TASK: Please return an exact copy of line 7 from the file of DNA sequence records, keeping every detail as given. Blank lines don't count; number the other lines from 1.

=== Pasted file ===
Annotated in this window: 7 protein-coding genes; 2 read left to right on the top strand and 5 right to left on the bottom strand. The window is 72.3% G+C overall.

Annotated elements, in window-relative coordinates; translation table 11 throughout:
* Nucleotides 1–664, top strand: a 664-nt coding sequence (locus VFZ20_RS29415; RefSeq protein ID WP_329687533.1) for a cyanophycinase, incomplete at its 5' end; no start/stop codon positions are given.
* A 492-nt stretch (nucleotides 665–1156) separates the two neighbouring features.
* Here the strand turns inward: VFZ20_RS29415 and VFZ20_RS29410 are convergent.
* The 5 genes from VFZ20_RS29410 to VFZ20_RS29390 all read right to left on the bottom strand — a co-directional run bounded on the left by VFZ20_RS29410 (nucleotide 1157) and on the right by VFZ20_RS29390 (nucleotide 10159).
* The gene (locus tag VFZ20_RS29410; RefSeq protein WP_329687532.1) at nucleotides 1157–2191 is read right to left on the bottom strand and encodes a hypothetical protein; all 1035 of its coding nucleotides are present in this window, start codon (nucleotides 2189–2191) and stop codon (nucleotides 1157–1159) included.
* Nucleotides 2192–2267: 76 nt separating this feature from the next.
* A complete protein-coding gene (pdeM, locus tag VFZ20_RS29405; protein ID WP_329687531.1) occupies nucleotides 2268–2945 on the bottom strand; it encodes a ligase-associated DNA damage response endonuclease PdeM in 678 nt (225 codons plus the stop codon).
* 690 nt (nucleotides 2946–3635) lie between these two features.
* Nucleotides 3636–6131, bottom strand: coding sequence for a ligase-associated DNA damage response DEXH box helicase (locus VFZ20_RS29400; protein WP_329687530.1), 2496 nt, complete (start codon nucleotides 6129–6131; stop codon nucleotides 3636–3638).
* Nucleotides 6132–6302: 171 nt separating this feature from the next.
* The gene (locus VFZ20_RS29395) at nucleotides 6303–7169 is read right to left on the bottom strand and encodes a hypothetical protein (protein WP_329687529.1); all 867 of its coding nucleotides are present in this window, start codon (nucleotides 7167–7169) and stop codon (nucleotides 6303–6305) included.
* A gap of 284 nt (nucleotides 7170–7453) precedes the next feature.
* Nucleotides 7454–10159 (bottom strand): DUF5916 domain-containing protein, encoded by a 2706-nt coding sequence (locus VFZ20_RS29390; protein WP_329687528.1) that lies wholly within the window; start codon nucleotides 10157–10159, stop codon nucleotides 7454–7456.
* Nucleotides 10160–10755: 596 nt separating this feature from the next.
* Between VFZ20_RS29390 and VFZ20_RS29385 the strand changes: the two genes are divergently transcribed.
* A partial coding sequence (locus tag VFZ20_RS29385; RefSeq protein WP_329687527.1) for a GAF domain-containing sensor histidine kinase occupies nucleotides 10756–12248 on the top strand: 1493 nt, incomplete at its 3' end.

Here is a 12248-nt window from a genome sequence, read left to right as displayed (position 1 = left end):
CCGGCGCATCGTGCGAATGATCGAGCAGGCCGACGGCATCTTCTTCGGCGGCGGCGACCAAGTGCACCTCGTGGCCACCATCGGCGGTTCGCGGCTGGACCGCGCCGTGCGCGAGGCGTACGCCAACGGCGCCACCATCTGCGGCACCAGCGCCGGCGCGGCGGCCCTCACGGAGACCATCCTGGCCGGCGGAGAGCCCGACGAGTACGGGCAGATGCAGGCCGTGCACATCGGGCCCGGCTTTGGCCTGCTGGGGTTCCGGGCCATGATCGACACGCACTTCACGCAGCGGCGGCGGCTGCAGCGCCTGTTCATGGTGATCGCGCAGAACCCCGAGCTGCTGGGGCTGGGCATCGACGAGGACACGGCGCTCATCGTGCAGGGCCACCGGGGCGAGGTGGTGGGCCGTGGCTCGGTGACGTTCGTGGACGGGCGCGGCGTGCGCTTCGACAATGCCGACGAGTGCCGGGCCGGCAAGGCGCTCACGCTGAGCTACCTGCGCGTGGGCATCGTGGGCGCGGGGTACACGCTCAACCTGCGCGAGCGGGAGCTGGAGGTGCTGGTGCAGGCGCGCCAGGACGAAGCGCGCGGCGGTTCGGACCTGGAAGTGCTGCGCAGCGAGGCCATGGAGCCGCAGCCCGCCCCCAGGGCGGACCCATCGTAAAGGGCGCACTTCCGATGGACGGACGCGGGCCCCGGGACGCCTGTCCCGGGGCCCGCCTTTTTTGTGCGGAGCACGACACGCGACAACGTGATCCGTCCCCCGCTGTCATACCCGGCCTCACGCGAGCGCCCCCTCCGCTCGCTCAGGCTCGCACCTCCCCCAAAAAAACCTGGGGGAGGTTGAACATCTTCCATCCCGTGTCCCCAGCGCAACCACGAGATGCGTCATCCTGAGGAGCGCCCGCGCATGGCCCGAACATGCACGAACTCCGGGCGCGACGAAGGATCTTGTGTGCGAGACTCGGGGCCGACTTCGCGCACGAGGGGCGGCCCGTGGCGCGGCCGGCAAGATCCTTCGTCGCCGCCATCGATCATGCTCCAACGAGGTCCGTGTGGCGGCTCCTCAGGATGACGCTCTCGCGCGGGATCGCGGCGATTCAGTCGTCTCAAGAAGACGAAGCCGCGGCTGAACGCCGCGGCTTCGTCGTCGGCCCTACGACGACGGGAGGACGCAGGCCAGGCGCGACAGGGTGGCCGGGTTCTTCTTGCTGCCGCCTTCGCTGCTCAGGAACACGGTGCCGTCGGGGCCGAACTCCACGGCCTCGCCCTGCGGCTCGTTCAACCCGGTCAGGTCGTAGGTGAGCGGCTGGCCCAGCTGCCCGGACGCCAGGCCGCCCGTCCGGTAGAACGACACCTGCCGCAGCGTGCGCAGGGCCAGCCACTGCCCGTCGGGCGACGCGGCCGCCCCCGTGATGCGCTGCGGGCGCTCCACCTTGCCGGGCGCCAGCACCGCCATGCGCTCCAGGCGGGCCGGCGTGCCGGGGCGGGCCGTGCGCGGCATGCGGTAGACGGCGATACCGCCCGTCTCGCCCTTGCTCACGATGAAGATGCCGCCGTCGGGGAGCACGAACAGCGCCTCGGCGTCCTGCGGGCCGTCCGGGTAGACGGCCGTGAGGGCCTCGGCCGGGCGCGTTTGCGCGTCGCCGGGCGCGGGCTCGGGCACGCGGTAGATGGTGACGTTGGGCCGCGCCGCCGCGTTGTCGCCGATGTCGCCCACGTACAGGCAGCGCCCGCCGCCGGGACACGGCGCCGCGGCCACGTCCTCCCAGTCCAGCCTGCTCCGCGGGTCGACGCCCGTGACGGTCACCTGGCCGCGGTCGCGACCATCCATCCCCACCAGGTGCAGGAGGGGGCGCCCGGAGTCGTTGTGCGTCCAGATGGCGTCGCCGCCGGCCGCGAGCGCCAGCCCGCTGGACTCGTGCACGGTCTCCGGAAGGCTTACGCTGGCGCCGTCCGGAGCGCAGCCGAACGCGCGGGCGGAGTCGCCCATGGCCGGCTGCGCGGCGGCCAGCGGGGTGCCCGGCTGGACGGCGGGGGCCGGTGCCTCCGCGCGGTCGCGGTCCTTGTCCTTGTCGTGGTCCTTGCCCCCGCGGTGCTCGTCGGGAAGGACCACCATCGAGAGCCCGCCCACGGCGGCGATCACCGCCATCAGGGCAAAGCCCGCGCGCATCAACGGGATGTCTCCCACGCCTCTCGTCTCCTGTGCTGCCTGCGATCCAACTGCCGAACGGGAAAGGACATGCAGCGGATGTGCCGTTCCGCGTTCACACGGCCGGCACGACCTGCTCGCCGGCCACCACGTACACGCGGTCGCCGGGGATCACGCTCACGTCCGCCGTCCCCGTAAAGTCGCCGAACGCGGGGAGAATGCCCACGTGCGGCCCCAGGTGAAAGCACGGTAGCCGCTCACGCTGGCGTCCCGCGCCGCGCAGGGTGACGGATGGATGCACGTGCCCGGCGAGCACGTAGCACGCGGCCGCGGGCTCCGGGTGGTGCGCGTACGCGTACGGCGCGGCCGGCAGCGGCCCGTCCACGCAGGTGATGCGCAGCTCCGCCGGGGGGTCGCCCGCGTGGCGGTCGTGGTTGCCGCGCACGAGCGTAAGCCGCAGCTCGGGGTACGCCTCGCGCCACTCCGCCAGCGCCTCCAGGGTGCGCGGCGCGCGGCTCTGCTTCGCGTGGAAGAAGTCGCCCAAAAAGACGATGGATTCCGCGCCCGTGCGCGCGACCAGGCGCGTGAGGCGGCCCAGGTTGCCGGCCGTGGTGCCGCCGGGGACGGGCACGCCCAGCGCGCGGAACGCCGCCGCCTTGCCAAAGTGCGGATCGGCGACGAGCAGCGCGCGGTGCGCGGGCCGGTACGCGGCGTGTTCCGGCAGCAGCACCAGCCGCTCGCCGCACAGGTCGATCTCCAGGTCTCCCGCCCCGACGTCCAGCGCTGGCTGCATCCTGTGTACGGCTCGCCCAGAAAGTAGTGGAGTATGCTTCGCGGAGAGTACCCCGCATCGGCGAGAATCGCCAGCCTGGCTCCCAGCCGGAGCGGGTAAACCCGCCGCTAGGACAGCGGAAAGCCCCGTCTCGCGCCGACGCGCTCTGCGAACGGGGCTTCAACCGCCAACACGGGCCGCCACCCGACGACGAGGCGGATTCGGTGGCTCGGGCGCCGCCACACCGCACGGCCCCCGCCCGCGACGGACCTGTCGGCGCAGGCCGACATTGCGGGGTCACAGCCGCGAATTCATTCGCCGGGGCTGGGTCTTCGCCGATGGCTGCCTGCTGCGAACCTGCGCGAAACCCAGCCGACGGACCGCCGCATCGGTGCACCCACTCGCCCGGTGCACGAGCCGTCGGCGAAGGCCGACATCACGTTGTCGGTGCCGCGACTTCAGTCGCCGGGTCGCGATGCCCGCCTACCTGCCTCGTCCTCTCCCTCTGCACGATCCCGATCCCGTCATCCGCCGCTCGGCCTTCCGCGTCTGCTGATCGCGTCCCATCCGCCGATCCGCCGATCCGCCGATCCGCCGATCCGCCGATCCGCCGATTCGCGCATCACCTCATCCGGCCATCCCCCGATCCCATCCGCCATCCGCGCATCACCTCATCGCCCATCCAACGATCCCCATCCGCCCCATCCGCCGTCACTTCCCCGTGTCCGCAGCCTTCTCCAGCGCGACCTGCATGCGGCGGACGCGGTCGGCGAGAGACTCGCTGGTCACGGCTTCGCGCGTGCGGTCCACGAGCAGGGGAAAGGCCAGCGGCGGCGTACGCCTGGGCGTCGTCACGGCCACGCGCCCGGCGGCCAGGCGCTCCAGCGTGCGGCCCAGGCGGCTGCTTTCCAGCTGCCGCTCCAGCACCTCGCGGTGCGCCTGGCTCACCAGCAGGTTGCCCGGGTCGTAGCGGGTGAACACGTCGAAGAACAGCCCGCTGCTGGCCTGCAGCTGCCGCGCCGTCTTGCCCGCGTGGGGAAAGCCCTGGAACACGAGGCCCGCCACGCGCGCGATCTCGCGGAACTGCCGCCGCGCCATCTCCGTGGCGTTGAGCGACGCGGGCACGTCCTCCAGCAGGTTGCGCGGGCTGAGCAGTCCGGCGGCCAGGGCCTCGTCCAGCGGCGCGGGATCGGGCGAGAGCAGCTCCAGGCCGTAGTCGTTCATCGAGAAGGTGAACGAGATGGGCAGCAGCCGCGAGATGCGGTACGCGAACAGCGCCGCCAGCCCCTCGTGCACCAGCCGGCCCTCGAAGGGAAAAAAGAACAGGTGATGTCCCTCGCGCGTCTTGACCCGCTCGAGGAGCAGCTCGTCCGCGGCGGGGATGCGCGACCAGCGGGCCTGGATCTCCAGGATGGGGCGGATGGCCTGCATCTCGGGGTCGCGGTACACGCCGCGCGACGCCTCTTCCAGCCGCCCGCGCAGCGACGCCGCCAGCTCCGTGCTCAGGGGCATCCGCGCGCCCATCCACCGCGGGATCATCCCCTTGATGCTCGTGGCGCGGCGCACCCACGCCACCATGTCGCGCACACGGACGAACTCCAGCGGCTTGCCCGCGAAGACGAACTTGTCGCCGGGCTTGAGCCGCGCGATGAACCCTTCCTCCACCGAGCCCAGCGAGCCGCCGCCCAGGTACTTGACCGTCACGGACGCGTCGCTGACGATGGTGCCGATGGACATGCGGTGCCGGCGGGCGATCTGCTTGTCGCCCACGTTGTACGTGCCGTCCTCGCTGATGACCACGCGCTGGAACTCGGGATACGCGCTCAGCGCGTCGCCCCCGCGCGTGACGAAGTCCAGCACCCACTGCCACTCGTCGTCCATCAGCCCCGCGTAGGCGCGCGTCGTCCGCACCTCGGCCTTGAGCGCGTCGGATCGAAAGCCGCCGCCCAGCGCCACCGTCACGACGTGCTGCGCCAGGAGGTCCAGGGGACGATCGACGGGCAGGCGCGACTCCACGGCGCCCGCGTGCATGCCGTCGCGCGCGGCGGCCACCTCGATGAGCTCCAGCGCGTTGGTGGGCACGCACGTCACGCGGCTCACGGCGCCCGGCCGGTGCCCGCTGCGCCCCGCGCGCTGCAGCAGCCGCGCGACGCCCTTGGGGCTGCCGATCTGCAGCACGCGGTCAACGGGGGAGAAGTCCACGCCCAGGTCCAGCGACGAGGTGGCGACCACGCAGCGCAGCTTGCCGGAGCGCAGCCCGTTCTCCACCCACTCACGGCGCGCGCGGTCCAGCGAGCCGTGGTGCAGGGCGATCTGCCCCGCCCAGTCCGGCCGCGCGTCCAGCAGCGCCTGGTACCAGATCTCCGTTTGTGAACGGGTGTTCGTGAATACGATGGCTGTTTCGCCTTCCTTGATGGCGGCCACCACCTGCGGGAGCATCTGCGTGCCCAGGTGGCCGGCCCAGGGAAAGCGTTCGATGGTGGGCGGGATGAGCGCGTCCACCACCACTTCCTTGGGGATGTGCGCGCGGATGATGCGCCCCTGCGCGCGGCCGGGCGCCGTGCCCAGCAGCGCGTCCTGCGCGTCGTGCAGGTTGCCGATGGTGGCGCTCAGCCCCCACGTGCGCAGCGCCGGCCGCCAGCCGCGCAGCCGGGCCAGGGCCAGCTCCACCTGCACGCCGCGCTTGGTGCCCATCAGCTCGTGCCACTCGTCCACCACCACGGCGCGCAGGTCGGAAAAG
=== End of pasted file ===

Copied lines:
* The gene (locus tag VFZ20_RS29410; RefSeq protein WP_329687532.1) at nucleotides 1157–2191 is read right to left on the bottom strand and encodes a hypothetical protein; all 1035 of its coding nucleotides are present in this window, start codon (nucleotides 2189–2191) and stop codon (nucleotides 1157–1159) included.